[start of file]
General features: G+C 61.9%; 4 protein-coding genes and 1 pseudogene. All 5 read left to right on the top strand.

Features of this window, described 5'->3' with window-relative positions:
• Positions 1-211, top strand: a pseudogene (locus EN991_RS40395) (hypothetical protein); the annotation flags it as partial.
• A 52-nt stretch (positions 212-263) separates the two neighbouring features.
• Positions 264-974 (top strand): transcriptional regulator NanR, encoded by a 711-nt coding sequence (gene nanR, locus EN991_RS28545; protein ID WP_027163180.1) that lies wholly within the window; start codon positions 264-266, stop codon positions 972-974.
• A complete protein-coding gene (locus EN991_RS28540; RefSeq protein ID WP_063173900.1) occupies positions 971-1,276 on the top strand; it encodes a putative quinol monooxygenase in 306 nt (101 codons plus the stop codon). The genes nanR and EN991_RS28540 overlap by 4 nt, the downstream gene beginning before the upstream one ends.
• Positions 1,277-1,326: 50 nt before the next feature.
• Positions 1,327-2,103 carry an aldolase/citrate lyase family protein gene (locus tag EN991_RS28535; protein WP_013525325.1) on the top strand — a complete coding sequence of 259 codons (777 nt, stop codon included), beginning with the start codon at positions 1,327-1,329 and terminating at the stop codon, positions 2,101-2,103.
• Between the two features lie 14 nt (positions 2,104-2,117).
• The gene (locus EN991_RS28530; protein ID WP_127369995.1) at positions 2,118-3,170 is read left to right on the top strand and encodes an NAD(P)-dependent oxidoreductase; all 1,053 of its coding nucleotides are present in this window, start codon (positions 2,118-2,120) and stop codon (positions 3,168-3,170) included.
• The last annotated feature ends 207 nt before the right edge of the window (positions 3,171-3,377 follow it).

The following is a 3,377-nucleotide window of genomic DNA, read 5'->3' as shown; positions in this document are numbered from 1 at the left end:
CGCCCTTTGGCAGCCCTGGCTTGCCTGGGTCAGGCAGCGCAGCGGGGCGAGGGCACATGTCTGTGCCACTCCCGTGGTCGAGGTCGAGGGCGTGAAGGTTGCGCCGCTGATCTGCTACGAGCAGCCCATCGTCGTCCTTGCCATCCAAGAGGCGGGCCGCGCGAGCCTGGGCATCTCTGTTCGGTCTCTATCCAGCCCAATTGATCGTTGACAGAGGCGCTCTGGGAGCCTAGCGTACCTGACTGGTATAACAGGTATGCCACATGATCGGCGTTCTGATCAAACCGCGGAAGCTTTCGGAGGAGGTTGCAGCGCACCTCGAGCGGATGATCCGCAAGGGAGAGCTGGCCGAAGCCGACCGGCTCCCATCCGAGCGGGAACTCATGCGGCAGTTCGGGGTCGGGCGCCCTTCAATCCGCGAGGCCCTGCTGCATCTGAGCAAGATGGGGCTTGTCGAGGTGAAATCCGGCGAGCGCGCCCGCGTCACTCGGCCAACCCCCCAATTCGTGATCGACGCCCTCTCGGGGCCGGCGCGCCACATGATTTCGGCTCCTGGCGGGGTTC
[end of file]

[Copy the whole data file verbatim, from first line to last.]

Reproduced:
General features: G+C 61.9%; 4 protein-coding genes and 1 pseudogene. All 5 read left to right on the top strand.

Features of this window, described 5'->3' with window-relative positions:
• Positions 1-211, top strand: a pseudogene (locus EN991_RS40395) (hypothetical protein); the annotation flags it as partial.
• A 52-nt stretch (positions 212-263) separates the two neighbouring features.
• Positions 264-974 (top strand): transcriptional regulator NanR, encoded by a 711-nt coding sequence (gene nanR, locus EN991_RS28545; protein ID WP_027163180.1) that lies wholly within the window; start codon positions 264-266, stop codon positions 972-974.
• A complete protein-coding gene (locus EN991_RS28540; RefSeq protein ID WP_063173900.1) occupies positions 971-1,276 on the top strand; it encodes a putative quinol monooxygenase in 306 nt (101 codons plus the stop codon). The genes nanR and EN991_RS28540 overlap by 4 nt, the downstream gene beginning before the upstream one ends.
• Positions 1,277-1,326: 50 nt before the next feature.
• Positions 1,327-2,103 carry an aldolase/citrate lyase family protein gene (locus tag EN991_RS28535; protein WP_013525325.1) on the top strand — a complete coding sequence of 259 codons (777 nt, stop codon included), beginning with the start codon at positions 1,327-1,329 and terminating at the stop codon, positions 2,101-2,103.
• Between the two features lie 14 nt (positions 2,104-2,117).
• The gene (locus EN991_RS28530; protein ID WP_127369995.1) at positions 2,118-3,170 is read left to right on the top strand and encodes an NAD(P)-dependent oxidoreductase; all 1,053 of its coding nucleotides are present in this window, start codon (positions 2,118-2,120) and stop codon (positions 3,168-3,170) included.
• The last annotated feature ends 207 nt before the right edge of the window (positions 3,171-3,377 follow it).

The following is a 3,377-nucleotide window of genomic DNA, read 5'->3' as shown; positions in this document are numbered from 1 at the left end:
CGCCCTTTGGCAGCCCTGGCTTGCCTGGGTCAGGCAGCGCAGCGGGGCGAGGGCACATGTCTGTGCCACTCCCGTGGTCGAGGTCGAGGGCGTGAAGGTTGCGCCGCTGATCTGCTACGAGCAGCCCATCGTCGTCCTTGCCATCCAAGAGGCGGGCCGCGCGAGCCTGGGCATCTCTGTTCGGTCTCTATCCAGCCCAATTGATCGTTGACAGAGGCGCTCTGGGAGCCTAGCGTACCTGACTGGTATAACAGGTATGCCACATGATCGGCGTTCTGATCAAACCGCGGAAGCTTTCGGAGGAGGTTGCAGCGCACCTCGAGCGGATGATCCGCAAGGGAGAGCTGGCCGAAGCCGACCGGCTCCCATCCGAGCGGGAACTCATGCGGCAGTTCGGGGTCGGGCGCCCTTCAATCCGCGAGGCCCTGCTGCATCTGAGCAAGATGGGGCTTGTCGAGGTGAAATCCGGCGAGCGCGCCCGCGTCACTCGGCCAACCCCCCAATTCGTGATCGACGCCCTCTCGGGGCCGGCGCGCCACATGATTTCGGCTCCTGGCGGGGTTC